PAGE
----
The Super Bowl isn’t the only big football property that will be crammed full of advertising.
Amazon’s Prime Video has sold out all the commercial inventory attached to its new “Black Friday” game, the first event the NFL has earmarked for the day after Thanksgiving and the start of the holiday-shopping season, according to Danielle Carney, head of NFL ad-sales for the company. Amazon has also sold out of ad inventory in the “Thursday Night Football” games slated for November 16 and November 30, she says, in part because the company has tried to sell broader ad packages that connect an ad message across a broader swath of content.
More from Variety
One reason for the interest? Amazon will open the “Black Friday” game to anyone who wants to watch it, not just the company’s Prime members. The move is likely to broaden the audience for the event.
“We are excited by this, by how we can event-ize Black Friday for advertisers, and we have been thinking about it that way,” Carney told Variety. “We have been thinking of ways to reward fans that tune in through curated holiday deals and exclusive deals,” she adds, noting that some ads may carry interactive banners at the bottom of the screen or a QR code that may take viewers to shopping opportunities. Amazon is also encouraging sponsors to launch new campaigns and new creative concepts to get viewers excited about making purchases.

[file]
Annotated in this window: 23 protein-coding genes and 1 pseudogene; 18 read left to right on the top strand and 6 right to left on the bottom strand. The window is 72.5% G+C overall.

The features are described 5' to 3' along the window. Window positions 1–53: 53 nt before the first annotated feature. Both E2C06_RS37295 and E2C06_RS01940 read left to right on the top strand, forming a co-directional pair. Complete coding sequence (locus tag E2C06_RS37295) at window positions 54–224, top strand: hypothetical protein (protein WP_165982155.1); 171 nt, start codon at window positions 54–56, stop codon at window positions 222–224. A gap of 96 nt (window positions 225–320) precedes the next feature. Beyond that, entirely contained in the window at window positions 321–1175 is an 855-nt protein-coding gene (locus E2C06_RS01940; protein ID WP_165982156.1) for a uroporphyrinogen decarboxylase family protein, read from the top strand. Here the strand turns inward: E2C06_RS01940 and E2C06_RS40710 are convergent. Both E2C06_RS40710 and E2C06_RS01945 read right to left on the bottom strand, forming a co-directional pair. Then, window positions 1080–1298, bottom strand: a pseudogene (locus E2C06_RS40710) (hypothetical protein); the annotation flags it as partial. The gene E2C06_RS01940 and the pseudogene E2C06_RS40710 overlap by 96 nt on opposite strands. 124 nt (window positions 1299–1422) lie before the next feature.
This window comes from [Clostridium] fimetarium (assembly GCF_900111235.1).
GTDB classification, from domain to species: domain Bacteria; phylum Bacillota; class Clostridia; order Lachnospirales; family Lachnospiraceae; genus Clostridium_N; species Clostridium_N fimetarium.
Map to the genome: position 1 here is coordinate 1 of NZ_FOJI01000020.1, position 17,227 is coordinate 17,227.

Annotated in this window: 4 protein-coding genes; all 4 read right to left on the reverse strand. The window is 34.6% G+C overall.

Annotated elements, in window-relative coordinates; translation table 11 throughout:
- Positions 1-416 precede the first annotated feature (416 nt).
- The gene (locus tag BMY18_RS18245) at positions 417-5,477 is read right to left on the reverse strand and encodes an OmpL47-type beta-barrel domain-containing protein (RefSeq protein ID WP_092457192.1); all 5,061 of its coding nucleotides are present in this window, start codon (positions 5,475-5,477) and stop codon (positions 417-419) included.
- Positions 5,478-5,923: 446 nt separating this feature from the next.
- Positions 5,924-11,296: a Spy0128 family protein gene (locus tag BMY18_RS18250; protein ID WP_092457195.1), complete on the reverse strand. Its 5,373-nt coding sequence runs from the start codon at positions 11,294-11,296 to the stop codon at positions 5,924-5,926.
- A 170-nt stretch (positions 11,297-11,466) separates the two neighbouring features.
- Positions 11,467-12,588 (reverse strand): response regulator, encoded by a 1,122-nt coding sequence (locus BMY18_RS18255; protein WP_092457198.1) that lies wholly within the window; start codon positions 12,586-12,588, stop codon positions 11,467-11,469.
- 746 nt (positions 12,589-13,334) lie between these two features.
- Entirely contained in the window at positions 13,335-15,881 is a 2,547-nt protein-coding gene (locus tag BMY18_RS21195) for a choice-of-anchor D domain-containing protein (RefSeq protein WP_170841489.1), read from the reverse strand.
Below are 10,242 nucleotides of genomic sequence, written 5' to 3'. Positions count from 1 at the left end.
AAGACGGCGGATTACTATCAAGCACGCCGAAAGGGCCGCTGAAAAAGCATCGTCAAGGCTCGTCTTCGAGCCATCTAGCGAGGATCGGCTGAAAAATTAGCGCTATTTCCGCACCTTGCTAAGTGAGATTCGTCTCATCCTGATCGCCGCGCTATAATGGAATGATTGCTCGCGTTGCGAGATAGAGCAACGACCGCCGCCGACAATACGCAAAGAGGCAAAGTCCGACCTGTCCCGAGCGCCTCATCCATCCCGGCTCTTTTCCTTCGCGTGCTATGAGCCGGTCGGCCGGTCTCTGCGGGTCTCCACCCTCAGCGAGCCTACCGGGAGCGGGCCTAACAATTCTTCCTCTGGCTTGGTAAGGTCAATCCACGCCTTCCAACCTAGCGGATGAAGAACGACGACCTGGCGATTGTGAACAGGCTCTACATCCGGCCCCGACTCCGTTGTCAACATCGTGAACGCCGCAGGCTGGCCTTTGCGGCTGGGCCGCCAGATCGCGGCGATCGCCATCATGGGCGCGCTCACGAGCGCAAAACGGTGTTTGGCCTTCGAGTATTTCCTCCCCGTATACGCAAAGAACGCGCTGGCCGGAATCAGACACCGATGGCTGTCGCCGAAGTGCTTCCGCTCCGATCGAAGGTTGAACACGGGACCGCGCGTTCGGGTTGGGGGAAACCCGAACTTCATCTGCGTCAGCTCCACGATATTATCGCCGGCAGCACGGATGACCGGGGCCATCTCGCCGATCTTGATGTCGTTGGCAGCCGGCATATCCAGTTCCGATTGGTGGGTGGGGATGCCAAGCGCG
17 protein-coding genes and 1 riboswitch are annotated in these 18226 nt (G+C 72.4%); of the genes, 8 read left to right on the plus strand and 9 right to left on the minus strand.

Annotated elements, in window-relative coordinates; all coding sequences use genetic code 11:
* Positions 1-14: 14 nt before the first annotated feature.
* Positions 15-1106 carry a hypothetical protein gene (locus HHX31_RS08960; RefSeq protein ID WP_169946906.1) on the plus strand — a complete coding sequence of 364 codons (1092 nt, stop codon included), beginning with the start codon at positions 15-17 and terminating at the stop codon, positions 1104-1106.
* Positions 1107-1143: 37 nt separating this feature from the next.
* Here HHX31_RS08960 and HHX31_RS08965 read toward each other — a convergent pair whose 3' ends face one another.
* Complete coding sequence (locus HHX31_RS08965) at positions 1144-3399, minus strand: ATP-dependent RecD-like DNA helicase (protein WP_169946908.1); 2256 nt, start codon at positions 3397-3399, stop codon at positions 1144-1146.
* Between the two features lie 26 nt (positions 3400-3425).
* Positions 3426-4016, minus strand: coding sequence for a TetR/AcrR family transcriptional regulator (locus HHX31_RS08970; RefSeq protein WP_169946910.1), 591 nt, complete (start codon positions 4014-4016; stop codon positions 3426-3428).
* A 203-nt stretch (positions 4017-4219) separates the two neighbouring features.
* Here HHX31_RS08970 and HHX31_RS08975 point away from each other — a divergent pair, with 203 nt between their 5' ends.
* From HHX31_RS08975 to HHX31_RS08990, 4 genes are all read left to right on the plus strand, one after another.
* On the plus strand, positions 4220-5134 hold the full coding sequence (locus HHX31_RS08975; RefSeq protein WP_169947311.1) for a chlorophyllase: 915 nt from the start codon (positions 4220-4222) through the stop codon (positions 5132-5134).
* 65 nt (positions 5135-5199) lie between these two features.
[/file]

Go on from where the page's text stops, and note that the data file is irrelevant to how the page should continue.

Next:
The new Black Friday event represents an experiment not just for Amazon, but for the NFL itself. For years, the league has backed a Thanksgiving afternoon game, shown for many years on NBC. The game was baked into the recent 11-year deal Amazon and the NFL struck that gave the digital titan sole rights to “Thursday Night Football.”
The executive declined to comment on the price Amazon has been seeking for commercials in the Black Friday game. The company has in the past been aggressive about seeking a premium, comparing its streams of “Thursday Night Football” to the big-audience Sunday games broadcast each week of the NFL season by Fox, CBS and NBC. Carney declined to say if Amazon has sought more than $1 million for a 30 second ad or even if the company has sought prices higher than those charged for a more typical Thursday-night stream.
Among the advertisers that have lined up to support the game are Google and Carnival Cruises, both of which will serve as presenting sponsors. Meanwhile, Hasbro, Bose and Columbia Sportswear will also advertise, according to Carney. The executive says viewers are likely to see commercials from marketers who might not normally sign up for an NFL game, and will see more consumer-products companies than might typically show up in a football event. Still, she adds, “we will have a nice mix of insurance, financial, auto and the traditional guys.”
Amazon’s sales drive comes amid a sluggish TV-advertising market overall. Analysts have noted that “scatter,” or ad time purchased much closer to the time commercials air, has been tepid — a hangover for the media sector, which has seen the flow of ad dollars for its properties narrow amid Hollywood labor strikes and concerns about the economy. During the TV industry’s recent “upfront,” a market in which TV networks try to sell the bulk of their commercial inventory, media companies in many cases were forced to give “rollbacks,” or take down their rates, as advertisers moved some of their budgets to new streaming and digital options. But Amazon’s Carney says the company began to notice demand for the Black Friday event during its upfront talks — a sign that Madison Avenue is still willing to back sports, even in shaky times.
Best of Variety